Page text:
Back in the classroom, all the students proclaim that Lum is an alien, but Mr. Hanawa points out that Earth is part of space, so aren’t we all aliens?  Ataru asks Lum to produce a shock (and afterwards clarifies that he meant on the teacher, not him) but Mr. Hanawa scolds her for acting violent.  She summons her UFO, but Mr. Hanawa points out that since they know it belongs to Lum, it doesn’t qualify as Unidentified.  Lum asks Ataru to give it a rest and says she really doesn’t mind, but Ataru is determined and flings her into the air, where she hovers.  Mr. Hanawa appears overcome and leaves the classroom, but then returns and give Lum a pair of gym shorts to wear to protect her modesty.


Following the eyecatch, we’re outside in the schoolyard, where Mr. Hanawa explains that he’s the new volleyball club advisor.  He thinks that joining a club would be a good way for Lum to meet people, and she says that she’ll join if Ataru will.  (“Can’t you do anything that doesn’t involve me?” “I can but I won’t.”) Mr. Hanawa gives an inspirational speech in which he uses the phrase “springtime of youth” ten times, and Ataru is appalled until the girls’ volleyball team jogs by, which is all the incentive he needs.

Ataru enters the ramshackle boys’ volleyball club room, where he is greeted with a banner, streamers, and a wreath.  The captain turns out to be Perm, who swears that with Ataru there things will turn around.  Cut to the girls’ team captain splitting a log with her bare hand, and explaining that their team is really tough.  She says she despises those who use phrases like “springtime of youth” or “Winning and losing aren’t what’s important”, and demonstrates by beating the covering off a volley-ball headed practice dummy.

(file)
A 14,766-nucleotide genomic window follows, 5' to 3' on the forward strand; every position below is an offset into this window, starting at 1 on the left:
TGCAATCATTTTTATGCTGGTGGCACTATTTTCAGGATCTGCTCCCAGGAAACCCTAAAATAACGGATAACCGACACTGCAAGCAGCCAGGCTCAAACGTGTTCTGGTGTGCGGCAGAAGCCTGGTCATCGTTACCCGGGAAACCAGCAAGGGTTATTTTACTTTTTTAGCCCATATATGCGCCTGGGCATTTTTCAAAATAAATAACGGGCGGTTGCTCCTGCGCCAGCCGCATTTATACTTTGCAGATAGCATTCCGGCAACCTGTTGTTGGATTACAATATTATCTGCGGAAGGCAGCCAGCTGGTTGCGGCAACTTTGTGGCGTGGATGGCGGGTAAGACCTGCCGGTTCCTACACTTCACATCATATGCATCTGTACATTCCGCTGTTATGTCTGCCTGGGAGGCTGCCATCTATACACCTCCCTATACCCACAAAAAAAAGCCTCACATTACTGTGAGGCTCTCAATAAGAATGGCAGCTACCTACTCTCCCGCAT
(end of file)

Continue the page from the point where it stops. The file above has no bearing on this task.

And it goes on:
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Mr. Hanawa stammers that he doesn’t know who would use those phrases, but that’s immediately demonstrated by the boys’ team, who jog up to them.  Perm proclaims that he’s tired of Natsuko (the captain) calling them “scum”, and that things will turn out to be different now…which after tremendous buildup, turns out to be because having Ataru means they now have the required six members.

In the gym, Natsuko is unimpressed by the boys’ newfound ability to have three pairs practice passes, and calls Lum over for her tryout.  When Lum waves to Ataru, Natsuko chews her out, proclaiming that men are scum and turning to fling a nearby pole into the air, nearly impaling Mr. Hanawa.  He asks why she hates men so much, and she launches into her story of woe, explaining that she once had a boyfriend (apparently Jay Sherman from The Critic) who asked her to give up volleyball for him


She couldn’t give it up, so he left her.  Returning to the present, she proclaims that all men should be smashed like the wooden block with the kanji for “Men” that they happened to have lying around for just such an occasion.  The boys (and Lum) all proclaim that it was the fault of her boyfriend, not all men, and Mr. Hanawa encourages her that athletic pursuit can be beautiful (with much more flowery language, of course).  Heartened, she agrees to begin a game, and Ataru muses that she’s beautiful, until she gets her game face on and starts smashing the ball into the boys’ faces.